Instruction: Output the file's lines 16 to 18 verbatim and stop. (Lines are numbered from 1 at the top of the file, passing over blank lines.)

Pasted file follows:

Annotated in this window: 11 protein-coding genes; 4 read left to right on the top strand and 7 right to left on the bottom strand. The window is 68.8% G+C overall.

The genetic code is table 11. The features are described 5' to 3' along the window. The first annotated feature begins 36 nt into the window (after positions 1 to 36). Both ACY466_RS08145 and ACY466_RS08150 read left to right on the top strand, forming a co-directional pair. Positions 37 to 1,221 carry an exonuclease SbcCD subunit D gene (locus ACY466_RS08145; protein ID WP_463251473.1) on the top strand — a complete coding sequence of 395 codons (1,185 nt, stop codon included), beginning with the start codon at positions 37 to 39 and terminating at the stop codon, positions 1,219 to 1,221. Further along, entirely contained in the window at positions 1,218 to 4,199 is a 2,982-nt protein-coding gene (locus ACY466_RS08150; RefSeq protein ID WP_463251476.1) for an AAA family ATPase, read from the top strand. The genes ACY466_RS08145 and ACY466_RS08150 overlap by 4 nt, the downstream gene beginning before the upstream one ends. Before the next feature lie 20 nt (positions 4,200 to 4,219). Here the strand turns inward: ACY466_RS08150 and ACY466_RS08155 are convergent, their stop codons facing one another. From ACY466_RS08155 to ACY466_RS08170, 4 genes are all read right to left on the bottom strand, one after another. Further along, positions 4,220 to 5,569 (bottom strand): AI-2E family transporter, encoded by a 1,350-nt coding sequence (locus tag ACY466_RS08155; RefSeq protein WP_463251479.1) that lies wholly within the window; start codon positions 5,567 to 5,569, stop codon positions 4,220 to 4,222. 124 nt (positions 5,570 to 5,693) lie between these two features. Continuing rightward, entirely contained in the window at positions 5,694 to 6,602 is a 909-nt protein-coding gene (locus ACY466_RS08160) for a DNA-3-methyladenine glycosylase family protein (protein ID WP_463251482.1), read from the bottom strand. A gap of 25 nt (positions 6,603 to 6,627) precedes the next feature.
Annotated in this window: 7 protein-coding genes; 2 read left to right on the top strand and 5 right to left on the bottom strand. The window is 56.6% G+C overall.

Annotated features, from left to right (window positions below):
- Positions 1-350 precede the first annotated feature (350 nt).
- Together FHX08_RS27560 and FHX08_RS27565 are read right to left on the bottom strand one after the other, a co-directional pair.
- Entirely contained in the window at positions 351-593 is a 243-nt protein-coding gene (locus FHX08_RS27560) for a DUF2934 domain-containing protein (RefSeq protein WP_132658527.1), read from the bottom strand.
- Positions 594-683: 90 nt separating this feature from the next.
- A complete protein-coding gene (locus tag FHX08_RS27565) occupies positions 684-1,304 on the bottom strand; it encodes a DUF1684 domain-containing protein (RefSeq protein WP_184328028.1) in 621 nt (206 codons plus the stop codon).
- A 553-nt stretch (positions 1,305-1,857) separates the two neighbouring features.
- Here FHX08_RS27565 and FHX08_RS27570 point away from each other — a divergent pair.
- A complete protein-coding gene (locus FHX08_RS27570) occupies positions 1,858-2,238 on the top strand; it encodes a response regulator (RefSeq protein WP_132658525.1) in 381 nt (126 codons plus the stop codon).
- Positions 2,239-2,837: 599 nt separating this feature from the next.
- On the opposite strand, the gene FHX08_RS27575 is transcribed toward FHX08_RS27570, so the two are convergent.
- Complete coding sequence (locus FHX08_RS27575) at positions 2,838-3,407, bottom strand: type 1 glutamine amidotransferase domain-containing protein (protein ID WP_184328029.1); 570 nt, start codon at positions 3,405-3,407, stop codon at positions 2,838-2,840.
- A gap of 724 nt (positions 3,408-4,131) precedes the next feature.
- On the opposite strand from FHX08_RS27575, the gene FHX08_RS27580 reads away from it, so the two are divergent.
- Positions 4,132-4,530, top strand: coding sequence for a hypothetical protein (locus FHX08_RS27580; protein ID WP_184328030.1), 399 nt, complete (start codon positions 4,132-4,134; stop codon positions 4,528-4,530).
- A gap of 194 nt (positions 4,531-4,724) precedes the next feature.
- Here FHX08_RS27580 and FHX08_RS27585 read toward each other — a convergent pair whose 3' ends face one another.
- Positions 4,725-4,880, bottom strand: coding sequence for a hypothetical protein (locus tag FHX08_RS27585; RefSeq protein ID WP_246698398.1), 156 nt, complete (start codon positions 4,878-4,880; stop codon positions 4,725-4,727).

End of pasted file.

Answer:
- A gap of 724 nt (positions 3,408-4,131) precedes the next feature.
- On the opposite strand from FHX08_RS27575, the gene FHX08_RS27580 reads away from it, so the two are divergent.
- Positions 4,132-4,530, top strand: coding sequence for a hypothetical protein (locus FHX08_RS27580; protein ID WP_184328030.1), 399 nt, complete (start codon positions 4,132-4,134; stop codon positions 4,528-4,530).